Heart Attack

A heart attack occurs when the coronary arteries become completely blocked by plaque rupture and thrombosis (blood clot formation), preventing blood flow to the heart muscle. If blood flow isn’t restored quickly, the section of heart muscle becomes damaged from lack of oxygen and begins to die.

Overview and Symptoms

Overview and Symptoms

The most notable symptoms of a heart attack include:

  • Crushing pressure in your chest
  • Pain in your shoulder or arm
  • Shortness of breath, with or without chest discomfort
  • Sweating

A heart attack may also occur with less intense symptoms, such as:

  • Chest discomfort: Most heart attacks involve discomfort in the center of the chest lasting more than a few minutes, or that goes away and returns. It can feel like uncomfortable pressure, squeezing, fullness or pain.
  • Pain or discomfort in one or both arms, the back, neck, jaw or stomach
  • Nausea
  • Vomiting
  • Heart palpitations
  • Fatigue
  • Lightheadedness
Risk Factors
  • Smoking
  • High cholesterol
  • High blood pressure
  • Diabetes
  • Obesity
  • Inactivity/lack of regular exercise
  • Stress
  • Sleep apnea
  • Family history of heart disease: your risk increases if your father or brother had a heart attack before age 55, or if your mother had a heart attack before age 65.
  • Age: A man’s risk for heart attack increases sharply after age 45. For women, the risk jumps after age 55.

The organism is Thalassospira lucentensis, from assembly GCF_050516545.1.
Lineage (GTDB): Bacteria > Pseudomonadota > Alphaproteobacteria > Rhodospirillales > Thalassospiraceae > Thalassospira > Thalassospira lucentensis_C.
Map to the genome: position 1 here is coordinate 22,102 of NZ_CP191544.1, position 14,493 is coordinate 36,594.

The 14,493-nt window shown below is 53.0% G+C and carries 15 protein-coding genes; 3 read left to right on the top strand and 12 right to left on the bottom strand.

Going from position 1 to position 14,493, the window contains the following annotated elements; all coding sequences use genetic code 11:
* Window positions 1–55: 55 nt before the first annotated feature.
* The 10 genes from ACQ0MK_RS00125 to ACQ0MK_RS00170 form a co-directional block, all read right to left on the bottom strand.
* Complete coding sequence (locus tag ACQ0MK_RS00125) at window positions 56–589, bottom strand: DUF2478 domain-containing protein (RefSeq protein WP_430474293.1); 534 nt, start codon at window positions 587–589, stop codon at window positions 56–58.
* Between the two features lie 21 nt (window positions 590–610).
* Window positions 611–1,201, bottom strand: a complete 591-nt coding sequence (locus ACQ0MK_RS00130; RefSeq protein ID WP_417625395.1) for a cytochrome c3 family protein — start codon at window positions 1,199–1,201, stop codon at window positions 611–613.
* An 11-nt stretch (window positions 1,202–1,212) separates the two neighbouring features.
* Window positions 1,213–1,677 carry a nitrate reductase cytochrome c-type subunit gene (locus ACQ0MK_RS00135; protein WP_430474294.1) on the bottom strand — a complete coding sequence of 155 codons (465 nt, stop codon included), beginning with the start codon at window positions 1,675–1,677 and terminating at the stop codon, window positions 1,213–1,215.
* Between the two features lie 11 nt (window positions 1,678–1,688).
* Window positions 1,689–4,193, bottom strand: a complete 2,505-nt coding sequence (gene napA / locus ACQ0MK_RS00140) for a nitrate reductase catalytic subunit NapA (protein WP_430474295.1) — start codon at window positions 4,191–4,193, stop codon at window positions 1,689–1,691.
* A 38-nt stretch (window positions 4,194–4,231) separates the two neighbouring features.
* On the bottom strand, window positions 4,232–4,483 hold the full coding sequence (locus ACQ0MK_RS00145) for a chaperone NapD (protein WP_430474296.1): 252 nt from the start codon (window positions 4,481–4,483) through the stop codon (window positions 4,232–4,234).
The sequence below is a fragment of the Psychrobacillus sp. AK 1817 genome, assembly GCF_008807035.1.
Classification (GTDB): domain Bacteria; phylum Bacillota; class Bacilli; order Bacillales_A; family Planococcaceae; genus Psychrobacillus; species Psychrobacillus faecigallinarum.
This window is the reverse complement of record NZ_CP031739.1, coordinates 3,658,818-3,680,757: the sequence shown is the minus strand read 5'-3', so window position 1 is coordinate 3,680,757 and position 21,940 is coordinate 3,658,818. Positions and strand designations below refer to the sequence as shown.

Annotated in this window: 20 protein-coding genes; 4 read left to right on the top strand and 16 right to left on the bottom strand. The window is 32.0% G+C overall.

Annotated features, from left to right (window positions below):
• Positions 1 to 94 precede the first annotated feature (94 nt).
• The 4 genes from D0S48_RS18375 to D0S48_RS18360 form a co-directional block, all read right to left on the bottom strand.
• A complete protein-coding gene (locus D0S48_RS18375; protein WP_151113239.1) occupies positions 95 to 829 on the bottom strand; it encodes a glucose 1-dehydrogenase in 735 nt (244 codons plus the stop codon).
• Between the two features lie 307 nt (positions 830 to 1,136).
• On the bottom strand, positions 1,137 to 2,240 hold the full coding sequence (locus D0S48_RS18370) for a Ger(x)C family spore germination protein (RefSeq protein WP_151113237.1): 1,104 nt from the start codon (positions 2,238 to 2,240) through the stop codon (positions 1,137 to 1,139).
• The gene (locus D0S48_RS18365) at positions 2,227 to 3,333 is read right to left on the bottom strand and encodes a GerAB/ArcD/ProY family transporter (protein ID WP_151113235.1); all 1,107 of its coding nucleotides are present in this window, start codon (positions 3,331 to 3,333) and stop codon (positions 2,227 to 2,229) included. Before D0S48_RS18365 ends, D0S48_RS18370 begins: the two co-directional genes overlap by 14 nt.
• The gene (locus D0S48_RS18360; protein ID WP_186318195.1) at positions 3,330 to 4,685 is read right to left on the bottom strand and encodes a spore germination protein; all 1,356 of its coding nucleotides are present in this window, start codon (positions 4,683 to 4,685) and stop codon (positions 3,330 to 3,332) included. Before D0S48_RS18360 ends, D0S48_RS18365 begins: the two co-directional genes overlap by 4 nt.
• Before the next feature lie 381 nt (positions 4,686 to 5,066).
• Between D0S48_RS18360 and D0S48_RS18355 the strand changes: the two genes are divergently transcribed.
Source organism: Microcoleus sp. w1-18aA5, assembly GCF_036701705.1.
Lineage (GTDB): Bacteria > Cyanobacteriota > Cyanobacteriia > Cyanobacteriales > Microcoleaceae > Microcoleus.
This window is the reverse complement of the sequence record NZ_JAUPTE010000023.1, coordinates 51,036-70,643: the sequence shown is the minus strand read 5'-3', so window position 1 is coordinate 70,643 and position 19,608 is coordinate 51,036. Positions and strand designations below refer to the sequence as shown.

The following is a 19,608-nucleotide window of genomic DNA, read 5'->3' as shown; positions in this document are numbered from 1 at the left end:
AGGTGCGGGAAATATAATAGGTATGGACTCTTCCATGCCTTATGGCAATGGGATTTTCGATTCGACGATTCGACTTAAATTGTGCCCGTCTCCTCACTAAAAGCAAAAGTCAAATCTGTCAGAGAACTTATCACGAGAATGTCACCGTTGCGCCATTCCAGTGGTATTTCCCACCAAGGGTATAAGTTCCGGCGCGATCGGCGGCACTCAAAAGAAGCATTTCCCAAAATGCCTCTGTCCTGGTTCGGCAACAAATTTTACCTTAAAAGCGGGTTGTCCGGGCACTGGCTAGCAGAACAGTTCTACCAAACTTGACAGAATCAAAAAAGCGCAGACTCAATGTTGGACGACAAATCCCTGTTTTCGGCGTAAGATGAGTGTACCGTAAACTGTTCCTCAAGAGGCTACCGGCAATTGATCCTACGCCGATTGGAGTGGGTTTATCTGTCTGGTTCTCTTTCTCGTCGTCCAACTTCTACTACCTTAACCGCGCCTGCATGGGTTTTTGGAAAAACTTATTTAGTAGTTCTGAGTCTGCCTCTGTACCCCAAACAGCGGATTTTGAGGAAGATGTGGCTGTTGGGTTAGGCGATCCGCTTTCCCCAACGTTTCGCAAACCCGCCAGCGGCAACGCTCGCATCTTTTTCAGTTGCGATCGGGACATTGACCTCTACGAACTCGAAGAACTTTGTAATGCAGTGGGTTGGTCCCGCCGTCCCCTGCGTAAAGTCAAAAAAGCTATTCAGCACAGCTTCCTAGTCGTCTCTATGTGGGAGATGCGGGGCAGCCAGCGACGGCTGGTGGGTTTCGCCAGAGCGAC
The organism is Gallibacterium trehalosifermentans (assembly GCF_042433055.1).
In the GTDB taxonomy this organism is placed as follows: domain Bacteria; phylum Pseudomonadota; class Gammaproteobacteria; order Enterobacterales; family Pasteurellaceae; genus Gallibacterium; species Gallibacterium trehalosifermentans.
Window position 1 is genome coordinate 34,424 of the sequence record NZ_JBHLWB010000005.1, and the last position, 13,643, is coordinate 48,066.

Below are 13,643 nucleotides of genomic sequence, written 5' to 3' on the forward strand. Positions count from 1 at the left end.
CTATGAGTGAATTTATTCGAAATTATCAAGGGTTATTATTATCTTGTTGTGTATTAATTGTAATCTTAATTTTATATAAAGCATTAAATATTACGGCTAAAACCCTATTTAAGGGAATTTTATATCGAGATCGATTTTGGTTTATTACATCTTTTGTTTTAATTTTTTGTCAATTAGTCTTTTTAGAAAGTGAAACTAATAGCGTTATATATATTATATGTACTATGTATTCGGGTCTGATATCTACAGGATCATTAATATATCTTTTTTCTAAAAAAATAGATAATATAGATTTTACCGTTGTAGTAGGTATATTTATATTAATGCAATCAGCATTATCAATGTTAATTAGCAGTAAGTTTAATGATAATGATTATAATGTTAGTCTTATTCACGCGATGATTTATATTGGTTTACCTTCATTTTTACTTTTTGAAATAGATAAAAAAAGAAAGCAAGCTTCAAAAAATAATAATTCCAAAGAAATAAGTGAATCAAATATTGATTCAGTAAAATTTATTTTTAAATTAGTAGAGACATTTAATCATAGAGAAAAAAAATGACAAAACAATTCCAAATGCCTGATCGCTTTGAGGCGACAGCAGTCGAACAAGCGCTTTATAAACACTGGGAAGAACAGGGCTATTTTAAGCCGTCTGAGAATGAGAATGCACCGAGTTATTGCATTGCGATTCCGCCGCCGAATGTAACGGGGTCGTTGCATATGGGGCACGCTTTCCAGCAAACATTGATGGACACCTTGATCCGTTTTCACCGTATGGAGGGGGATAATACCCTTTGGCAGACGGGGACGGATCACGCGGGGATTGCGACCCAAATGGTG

• Metabolic syndrome: Includes high blood pressure, high triglycerides, elevated insulin levels and excess body fat around the waist.
  • High levels of C-reactive protein: A marker for inflammation, research suggests that high levels of CRP in the blood may raise the risk of developing CAD or having a heart attack.

If you are having a heart attack or suspect you are having one, your diagnosis likely will take place in an emergency room. You will have your blood pressure, pulse and temperature checked and will be asked about your symptoms. You will be hooked up to a heart monitor and a number of tests will be conducted immediately:

  • Blood tests, to check levels of certain fats, cholesterol, sugar and proteins in the blood.
  • Electrocardiogram (EKG or ECG)
  • Echocardiogram
  • Coronary angiogram or catheterization


Angina Treatment at Nano Hospitals

Coronary artery disease, in some cases, can be managed with lifestyle changes aimed to reduce risk factors, such as:

  • Quitting smoking
  • Modifying your diet
  • Keeping your blood pressure under control
  • Exercising (check with your doctor before beginning an exercise program)
  • Reducing stress

If lifestyle changes aren’t enough to control your coronary artery disease, you may need medication to help your heart and arteries function better. Medications may include:

  • Cholesterol-lowering drugs, or statins
  • Aspirin or other blood thinner
  • Beta-blockers
  • Nitroglycerin

If you have a severe blockage in one or more arteries, angioplasty (percutaneous coronary intervention, or PCI) can:

  • Improve blood flow to your heart
  • Relieve chest pain
  • Possibly prevent another heart attack

Coronary artery bypass graft (CABG) surgery, open-heart surgery, is often performed when multiple coronary arteries are blocked or when blockages are not suitable for angioplasty or stenting. CABG surgery involves the usage of arteries or veins from other areas in your body to route blood flow around your narrowed coronary arteries. CABG can:

  • Improve blood flow to the heart
  • Relieve chest pain
  • Possibly prevent another heart attack

CABG can sometimes be performed as a minimally invasive procedure if a patient has just one blocked artery that needs bypassing.